Abstinence is basically avoiding sex, and sex varies in definition based on individuality. While I agree that teens should be encouraged to abstain, I believe that it should be a choice that they make when they are fully informed. Abstinence is a commitment that requires a lot of self discipline and ‘abstinence skills’ and all this information should be readily accessible alongside lessons on responsible sexual behavior so that everyone is protected regardless of the path they choose for themselves. In a perfect world, ‘virginity until marriage’ would prevail but we are far from it thus, the relevance in a model of sex education that is all about abstinence is desperately lacking. While it’s easy to blame the high rates of irresponsible sexual involvement on lack of appropriate and adequate information, we also have to acknowledge that we are a part of the problem. If teens only hear what their parents want to say, they should have the option of finding out the uncomfortable aspects of that conversation from sex education sessions. This will minimize mistakes that are made based on other people’s experiences. A good model of sex education should cover all questions including: what happens if I cannot resist the temptation? How do I protect myself? How do I take responsibility? And more importantly, how do I know when am ready? If we don’t answer these questions, we will be crossing our fingers and burying our heads in the sand. Abstinence is a great choice when accompanied by relevant knowledge, but it is a phase. Sex is the ultimate issue that needs to be addressed.

Response to Sexual Health Reading

Brent Satterly argues that sexting is an expression of youth sexuality and despite the risks involved, he cites that the panicked response to the trend is useless and proposes a strategy to reduce the associated risks. Rather than sounding an alarm, he suggests we deal with the risk factors in this habit and make it little safer since it’s much better than other forms of sexual expression among teens. Since every sexual behavior involves a risk, parents should focus on educating teens about responsible sexual tendencies, owning the decisions they make, how to differentiate between consensual and resistant relations and taking responsibility for their actions regardless.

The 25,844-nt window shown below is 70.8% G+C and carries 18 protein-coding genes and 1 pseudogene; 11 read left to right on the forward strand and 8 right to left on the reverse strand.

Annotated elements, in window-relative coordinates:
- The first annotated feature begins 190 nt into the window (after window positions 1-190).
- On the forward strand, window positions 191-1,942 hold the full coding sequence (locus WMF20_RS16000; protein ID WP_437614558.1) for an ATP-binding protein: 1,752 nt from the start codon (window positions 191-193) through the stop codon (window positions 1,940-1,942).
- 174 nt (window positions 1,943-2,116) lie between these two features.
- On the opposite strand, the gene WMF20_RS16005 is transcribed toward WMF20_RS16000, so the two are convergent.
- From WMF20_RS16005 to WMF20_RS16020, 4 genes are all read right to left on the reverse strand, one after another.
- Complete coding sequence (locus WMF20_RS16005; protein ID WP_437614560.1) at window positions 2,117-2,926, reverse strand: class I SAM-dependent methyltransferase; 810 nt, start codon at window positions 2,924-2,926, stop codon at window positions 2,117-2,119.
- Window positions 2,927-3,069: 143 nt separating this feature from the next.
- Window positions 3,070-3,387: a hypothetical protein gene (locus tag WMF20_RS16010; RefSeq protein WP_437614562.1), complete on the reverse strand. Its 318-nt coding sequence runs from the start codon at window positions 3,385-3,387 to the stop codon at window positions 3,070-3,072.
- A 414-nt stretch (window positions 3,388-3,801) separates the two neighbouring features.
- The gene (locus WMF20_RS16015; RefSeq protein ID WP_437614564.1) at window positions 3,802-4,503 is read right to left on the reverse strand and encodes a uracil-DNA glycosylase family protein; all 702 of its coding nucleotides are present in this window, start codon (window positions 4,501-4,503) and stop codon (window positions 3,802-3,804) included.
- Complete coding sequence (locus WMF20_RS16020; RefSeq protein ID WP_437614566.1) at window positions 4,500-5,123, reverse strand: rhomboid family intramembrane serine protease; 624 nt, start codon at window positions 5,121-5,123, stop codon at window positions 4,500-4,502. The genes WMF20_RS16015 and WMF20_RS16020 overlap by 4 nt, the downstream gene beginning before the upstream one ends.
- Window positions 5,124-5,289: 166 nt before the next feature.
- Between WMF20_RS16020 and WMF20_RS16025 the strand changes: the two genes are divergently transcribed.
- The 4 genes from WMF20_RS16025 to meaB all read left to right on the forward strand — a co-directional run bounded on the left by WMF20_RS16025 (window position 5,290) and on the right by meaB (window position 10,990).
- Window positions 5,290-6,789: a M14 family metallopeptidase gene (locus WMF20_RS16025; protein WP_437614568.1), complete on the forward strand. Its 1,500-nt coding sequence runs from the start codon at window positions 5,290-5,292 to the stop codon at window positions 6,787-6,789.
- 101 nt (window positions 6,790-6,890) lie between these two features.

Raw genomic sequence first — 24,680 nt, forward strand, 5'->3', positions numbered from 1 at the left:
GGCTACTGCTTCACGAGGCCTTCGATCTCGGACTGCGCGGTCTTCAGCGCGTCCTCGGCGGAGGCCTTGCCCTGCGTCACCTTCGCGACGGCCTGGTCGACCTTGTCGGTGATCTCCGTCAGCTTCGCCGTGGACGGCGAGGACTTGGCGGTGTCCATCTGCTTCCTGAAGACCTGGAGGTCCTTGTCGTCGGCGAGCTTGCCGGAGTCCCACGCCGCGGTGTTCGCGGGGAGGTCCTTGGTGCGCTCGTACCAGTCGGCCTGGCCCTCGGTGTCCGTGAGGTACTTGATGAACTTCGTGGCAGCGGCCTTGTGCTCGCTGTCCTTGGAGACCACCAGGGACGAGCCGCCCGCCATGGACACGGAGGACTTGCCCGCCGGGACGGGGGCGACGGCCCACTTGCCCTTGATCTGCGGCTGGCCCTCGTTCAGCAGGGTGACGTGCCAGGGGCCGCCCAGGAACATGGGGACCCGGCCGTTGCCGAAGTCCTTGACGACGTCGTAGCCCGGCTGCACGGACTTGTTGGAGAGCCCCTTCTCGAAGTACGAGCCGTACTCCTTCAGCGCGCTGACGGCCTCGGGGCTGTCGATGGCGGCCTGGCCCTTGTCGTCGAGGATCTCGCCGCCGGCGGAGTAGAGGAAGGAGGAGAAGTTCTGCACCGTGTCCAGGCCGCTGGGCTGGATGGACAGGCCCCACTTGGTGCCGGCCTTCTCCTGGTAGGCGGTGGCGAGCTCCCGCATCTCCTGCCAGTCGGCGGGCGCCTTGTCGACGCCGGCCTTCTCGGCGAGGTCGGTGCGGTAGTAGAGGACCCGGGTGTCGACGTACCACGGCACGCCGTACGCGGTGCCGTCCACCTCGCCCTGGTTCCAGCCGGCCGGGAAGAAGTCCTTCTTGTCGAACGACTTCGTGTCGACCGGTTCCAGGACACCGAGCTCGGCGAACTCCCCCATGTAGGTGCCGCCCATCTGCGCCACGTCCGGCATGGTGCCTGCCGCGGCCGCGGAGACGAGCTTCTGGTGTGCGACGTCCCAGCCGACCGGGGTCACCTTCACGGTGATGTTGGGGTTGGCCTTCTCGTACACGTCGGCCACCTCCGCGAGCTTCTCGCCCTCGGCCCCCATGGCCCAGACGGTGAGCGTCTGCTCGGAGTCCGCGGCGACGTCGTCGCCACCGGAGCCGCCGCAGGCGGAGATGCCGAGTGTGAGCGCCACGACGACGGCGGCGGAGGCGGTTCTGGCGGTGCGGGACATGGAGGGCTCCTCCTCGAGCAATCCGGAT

Donald A. Dyson, however, sees it as a possible form of exploitation given that privacy and consent are not guaranteed. The emotional and mental implications of participating in sexting are serious and far reaching. They include anxiety, mental anguish, blackmail, bullying, harassment and even intimidation.

Brent Satterly’s argument has both disadvantages and advantages. Since privacy and consent are not guaranteed, this poses a great danger to the sender, who might end up exposing him/herself to the public (Satterly, 2002). This kind of involvement is solely based on trust and that tends to backfire among teens. The teens need to be aware of the possible outcomes of their involvement to enable them to decide wisely. Making a fuss in the media does not discourage the trend, but rather makes it look like the in thing, consequently attracting more teens to try it out. Providing relevant information on responsible sexual tendencies ensures that the teens do not make important decisions based on the media or what other teens are doing.